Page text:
Baber hones in on the central issue of modern time, which is whether our individualism is absolute, and comes down in favor of the absolute — without presenting an argument for it. Assumptions exist, and personal histories, but we’re not seeing a cause-effect reason for these assumptions. However, the question needed to be asked, and it’s better in print from a liberal source than from a conservative one which would immediately be dismissed by anyone left of center.

In this chapter, I also address the important question, rarely discussed, of when, if ever, ethnic diversity ends. Do multiculturalists imagine that the salad bowl is forever and that ethnic minorities will maintain distinct cultural identities in perpetuity without coalescing? It is hard to see how such an arrangement could be maintained without the establishment of a virtual millet system of semiautonomous communities maintaining their own schools, institutions, and, perhaps, systems of personal law with the approval and support of the state. (11)

These are very important questions. Baber does not ask what happens when the “majority” population the United States and Europe is in fact worldwide a minority population, and a wealthy one, which means that many more of them want to move here than there are members of the “majority” group. Do they get bred out? Do they have a right to exist as well? You won’t find that in this book.

The Multicultural Mystique may be fun because it is such a mixed bag. Baber brings up the important issues; she then explains them away with stock-in-trade liberal platitudes. Because the liberal modus operandi is to take an individualist position, and passive aggressively react to any assertion of a different viewpoint as if it were straight out of a hostile nation’s propaganda broadcast, she does what most political writers tend to do, which is cherry-pick sources. Why consider multiple factors, when there’s one you need? Why mention the breadth of an issue, when you can take data out of context and imply its relevance? A good deal of the arguments in this book conclude with her asserting an example that might support them, and as if that proof were evident, ending the paragraph.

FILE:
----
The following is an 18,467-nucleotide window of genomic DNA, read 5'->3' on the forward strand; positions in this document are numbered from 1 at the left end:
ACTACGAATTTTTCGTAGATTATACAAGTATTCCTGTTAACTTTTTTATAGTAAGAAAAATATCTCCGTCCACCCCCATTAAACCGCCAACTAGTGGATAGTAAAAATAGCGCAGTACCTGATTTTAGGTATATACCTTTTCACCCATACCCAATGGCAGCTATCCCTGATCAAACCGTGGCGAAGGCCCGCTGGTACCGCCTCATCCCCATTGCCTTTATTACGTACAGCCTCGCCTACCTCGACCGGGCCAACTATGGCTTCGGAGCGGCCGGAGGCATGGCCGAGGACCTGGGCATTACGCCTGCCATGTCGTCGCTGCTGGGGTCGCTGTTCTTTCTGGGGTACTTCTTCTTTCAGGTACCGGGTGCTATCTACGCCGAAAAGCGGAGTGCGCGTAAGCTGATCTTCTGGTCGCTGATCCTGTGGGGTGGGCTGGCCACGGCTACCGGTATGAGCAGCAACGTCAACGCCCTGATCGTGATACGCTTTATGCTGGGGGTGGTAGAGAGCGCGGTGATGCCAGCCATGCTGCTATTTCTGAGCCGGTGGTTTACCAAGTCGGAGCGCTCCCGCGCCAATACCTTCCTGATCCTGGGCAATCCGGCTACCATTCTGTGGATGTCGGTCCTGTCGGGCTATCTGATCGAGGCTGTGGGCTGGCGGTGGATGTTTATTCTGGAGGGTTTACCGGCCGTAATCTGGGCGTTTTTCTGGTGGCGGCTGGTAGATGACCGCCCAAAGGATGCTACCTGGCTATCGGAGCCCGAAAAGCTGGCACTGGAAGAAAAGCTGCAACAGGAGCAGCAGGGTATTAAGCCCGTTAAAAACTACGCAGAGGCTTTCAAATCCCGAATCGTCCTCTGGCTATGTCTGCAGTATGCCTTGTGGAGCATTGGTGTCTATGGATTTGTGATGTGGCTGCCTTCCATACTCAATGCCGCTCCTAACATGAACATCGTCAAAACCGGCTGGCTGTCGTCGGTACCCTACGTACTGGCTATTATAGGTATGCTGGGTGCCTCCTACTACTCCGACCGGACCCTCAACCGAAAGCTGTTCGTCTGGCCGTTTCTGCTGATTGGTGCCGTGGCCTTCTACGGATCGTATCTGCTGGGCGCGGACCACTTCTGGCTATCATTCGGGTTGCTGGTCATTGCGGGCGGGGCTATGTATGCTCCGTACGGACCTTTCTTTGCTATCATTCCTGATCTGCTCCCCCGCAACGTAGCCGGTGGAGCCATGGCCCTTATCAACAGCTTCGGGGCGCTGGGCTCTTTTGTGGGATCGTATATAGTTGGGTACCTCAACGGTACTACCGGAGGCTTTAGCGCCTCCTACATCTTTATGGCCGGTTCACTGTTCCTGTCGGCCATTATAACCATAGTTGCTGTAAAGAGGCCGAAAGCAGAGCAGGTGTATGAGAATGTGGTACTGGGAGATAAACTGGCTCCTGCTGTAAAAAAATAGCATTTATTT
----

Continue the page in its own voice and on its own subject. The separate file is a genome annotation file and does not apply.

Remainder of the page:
In style, the book resembles much of the other popular literature from our philosophy departments. Its strength is that it makes its points clearly; its weakness is that it deconstructs so much that the entire document is not a strawman attack, but a strawman discussion, with theoretical beings existing in vacuums without time, place or context batting each other around using absolute concepts like individual rights. Much of it reeks of a lonely white woman alone in a Starbuck’s, writing from a stack of The Atlantic magazines and what she can find with Google, and not bothering to edit for circularity. Around we go again and again; fifty to a hundred pages could have dropped from this book with no loss in meaning.

For all of its faults and biases, however, The Multicultural Mystique won me over because it kicks open the door on several important issues: Assimilate or respect culture? We know this path will destroy culture and replace it with individual desire, right? No one is thinking past the immediate; most people who support diversity do so for low-cost lawn care and social identity points. And last but not least, what is the goal here? Do we want culture, or not, and if not, why? Many of these questions arise from the reading of the book and are not embedded in it, which makes it doubly impressive as a conversation starter.

Your average person will not find this book compelling because it is, without exception, and indulgently so, written in the “philosophical” style of lots of flavor-words for concepts, plenty of comma-separated phrases, with allusions to terms trending in academia. However, for those who are interested in this issue which since 1865 has dominated American and European politics, The Multicultural Mystique provides a good place to start your open-minded research by seeing what the best of the liberal side have to say.